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Discussion Starter · #1 ·
Hey all. Got the 3.6 motor and decided to finally swap out the oil cooler unit. After cutting the upper intake manifold out due to the top bolts being completely rusted (I'll post the video of that another day) I got the cooler out and engine cleaned out. Unfortunately the cooler hadn't came in the mail yet and I cover the intake with shop towels, closed the hood and went to bed. The part came in the mail two days later, but it rained pretty bad the day prior. I came out this morning and the engine was flooded! All the water from the top of the hood leaked in and filled the motor! I pulled the oil plug and literally got two gallons of water out before any oil! 5 of the cylinders intake valves looked closed but I defiantly got a ton of water in the cylinder on the intake stroke... I've been using a turkey baster and small hose to suck out as much as I can through the valve opening. Any chance water got in any of the other cylinders? Any other tips on getting the water out? Exactly how Effed am
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I at this point? Thanks...
 

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2018 136 HR Ont.
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What I would do is put oil in the crank, pull the plugs and blow out each cylinder with compressed air to make sure the cylinders aren't full. This is a good application for WD40 (I rarely use it), I'd spray liberally in the intake ports and the spark plug holes. Then I'd bump it a few times with the starter motor and then give it a few rotations. After that I'd put a little motor oil in the intake and cylinders and spin it again. That's what I would do.
When you get it back together I'd run it till warm and change the oil again
 

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2019 159 EXT HR (3500) in WA
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I agree with @83Grumman's approach to get the water out. It has not been in there for very long so probably not too much damage. I'd probably pull all the plugs and spin the starter first. That would pump out the bulk of the water. Then use the air compressor. Get the water out, some quick lube in to stop rust, then get the engine running and hot as soon as you can. Probably 2x or more oil changes to make sure all the moisture is out.

Rubbing the magic lamp of @Kip-on-truckin might summon forth some great wisdom.
 

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2017 2500 HiTop 159 Cargo Van white.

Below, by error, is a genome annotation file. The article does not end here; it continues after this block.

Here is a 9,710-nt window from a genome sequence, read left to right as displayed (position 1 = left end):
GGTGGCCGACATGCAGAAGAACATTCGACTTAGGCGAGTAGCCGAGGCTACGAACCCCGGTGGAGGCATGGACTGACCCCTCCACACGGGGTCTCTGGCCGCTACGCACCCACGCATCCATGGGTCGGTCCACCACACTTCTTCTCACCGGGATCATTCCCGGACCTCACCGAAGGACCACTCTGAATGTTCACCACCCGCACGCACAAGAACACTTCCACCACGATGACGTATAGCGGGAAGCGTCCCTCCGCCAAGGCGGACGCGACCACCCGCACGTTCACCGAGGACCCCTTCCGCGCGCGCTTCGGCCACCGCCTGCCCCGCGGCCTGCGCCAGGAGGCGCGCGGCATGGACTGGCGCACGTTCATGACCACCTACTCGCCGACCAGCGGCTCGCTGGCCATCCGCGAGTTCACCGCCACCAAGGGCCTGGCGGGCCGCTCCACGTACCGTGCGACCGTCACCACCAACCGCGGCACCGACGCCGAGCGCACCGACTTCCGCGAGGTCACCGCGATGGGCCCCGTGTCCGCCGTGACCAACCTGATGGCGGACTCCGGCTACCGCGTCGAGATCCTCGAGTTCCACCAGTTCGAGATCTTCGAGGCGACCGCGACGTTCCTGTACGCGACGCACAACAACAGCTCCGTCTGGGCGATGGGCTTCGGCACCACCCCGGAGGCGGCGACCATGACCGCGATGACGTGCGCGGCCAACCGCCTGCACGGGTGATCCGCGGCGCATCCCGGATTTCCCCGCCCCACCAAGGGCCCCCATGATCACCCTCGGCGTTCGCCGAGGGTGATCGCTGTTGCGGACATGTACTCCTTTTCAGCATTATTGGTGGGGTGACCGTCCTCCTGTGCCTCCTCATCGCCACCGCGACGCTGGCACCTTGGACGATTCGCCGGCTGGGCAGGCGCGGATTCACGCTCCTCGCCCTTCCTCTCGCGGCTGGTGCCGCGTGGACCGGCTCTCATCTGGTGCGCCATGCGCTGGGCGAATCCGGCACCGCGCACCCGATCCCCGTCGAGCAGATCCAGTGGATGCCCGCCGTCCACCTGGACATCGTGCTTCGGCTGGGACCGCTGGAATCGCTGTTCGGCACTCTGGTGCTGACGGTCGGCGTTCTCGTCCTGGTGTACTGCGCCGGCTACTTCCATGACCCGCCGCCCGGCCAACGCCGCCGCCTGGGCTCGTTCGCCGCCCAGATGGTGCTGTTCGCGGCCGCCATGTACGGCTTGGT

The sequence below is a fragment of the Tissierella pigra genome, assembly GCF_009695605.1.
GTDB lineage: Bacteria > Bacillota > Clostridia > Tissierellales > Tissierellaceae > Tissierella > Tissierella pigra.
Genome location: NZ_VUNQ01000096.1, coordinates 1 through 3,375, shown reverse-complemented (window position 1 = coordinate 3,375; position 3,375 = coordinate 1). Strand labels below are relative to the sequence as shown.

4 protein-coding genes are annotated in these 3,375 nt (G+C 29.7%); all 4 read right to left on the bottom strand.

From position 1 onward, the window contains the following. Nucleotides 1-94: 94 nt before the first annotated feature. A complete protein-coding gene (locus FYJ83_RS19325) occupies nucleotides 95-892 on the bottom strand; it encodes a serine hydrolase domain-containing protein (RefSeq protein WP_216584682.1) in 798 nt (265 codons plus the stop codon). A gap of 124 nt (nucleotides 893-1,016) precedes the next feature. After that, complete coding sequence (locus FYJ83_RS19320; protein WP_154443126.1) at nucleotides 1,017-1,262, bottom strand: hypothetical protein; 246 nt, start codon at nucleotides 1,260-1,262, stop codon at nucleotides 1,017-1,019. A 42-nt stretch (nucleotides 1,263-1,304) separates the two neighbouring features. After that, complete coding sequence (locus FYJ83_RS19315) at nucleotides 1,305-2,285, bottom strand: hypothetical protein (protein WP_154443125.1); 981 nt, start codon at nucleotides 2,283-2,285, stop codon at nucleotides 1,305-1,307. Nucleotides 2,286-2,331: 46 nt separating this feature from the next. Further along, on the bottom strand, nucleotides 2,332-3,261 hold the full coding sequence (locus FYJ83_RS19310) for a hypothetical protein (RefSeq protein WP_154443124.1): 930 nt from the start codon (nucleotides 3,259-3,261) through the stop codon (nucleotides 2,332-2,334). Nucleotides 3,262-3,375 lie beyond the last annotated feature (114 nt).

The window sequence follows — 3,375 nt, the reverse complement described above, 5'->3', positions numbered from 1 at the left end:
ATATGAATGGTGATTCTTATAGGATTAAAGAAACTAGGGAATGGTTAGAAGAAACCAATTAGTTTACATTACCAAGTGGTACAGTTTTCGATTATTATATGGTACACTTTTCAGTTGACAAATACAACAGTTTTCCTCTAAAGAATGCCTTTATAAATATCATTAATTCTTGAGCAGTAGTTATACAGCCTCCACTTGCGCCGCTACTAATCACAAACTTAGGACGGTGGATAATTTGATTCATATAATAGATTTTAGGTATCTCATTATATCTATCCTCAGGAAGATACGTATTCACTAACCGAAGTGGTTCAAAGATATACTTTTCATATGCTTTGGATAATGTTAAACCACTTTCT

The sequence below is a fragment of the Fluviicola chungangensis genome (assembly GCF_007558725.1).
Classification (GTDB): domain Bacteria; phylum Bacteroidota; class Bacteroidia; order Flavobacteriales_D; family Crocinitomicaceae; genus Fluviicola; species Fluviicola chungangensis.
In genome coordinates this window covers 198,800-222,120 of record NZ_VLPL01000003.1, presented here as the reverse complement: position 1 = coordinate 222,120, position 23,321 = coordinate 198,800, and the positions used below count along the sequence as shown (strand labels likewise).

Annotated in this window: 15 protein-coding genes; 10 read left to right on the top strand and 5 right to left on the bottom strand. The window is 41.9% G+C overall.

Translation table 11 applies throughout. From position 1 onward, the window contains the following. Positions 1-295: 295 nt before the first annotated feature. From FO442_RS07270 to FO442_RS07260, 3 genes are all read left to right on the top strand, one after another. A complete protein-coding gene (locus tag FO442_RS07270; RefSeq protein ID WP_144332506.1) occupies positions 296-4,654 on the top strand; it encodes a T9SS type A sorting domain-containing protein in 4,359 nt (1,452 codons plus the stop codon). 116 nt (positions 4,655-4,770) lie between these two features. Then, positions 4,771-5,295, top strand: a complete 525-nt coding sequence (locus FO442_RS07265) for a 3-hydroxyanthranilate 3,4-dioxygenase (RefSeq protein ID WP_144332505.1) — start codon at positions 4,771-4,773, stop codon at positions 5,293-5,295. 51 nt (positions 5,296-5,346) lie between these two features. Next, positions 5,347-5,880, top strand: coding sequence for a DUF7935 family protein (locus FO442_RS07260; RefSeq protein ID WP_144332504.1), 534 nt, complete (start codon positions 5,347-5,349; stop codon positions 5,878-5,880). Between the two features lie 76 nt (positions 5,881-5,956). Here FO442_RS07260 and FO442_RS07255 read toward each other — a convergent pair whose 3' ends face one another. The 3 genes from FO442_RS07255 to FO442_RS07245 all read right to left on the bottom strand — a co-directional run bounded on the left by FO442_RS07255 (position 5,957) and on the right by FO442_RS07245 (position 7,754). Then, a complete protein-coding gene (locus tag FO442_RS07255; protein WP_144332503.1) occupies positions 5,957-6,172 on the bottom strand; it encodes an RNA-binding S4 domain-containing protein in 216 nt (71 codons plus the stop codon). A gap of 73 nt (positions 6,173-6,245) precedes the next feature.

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We see flooded motors with dirt bikes all the time.
Pull the plugs and spin the motor. Drain and fill oil. Get it back together as quickly as you can and run it till hot and then change the oil and run it till hot and then go for a very long drive to dry everything out.
Get it done fast and you should not have any problems.
 

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Discussion Starter · #5 ·
I got it all back together. I pulled the plugs, bumped the starter for a few rotations and got some compressed air in there. I did an extra oil change on the thing too. I ran it for about an hour and took it for a drive as well. I think I may have dodged a bullet on this one. Thanks for the help guys.
 

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2017 2500 HiTop 159 Cargo Van white.
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If the oil stays clear you should be good.
 

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2019 159 EXT HR (3500) in WA
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Glad it appears to be working.

Ya, you definitely want to watch it super closely. Maybe change the oil again in 50 or 100 to make sure there's not any nasties in there from having the engine all open.

I guess the scary thing would be is if microscopic flecks of rust are circulating and causing damage. Supposedly the filter will pull all those out, right?
 

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Sorry, missed that shoutout for some reason. Maybe the older I get, the more my lamp needs rubbed for me to respond.
I wouldnt worry about the water anymore. As soon as the engine gets over 200 deg, the water turns to steam, and the pcv valve sucks the steam into the intake and it burns.
I wouldnt worry about the cylinders or rings. Water is a byproduct of combustion anyway, so internally the engine can handle it.
I wouldnt worry about the crankcase either. Everything in there is coated with oil all the time. And it’s not like it sat in water long enough to do much. A rusty rod is no different than a non rusty rod in every way except appearance.
The only thing to worry about would have been hydrolocking, which you already avoided since it now runs.
 

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Discussion Starter · #9 ·
Thanks again everyone. Took it on a little road trip today, about 150 miles total and she's running like a champ. I haven't gotten the check engine code which drove me to replace the sensor either so I feel pretty good about it!
 

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That's awesome!

This is about where I would want to change the oil & filter again to make sure there's nothing scary in it :)
 
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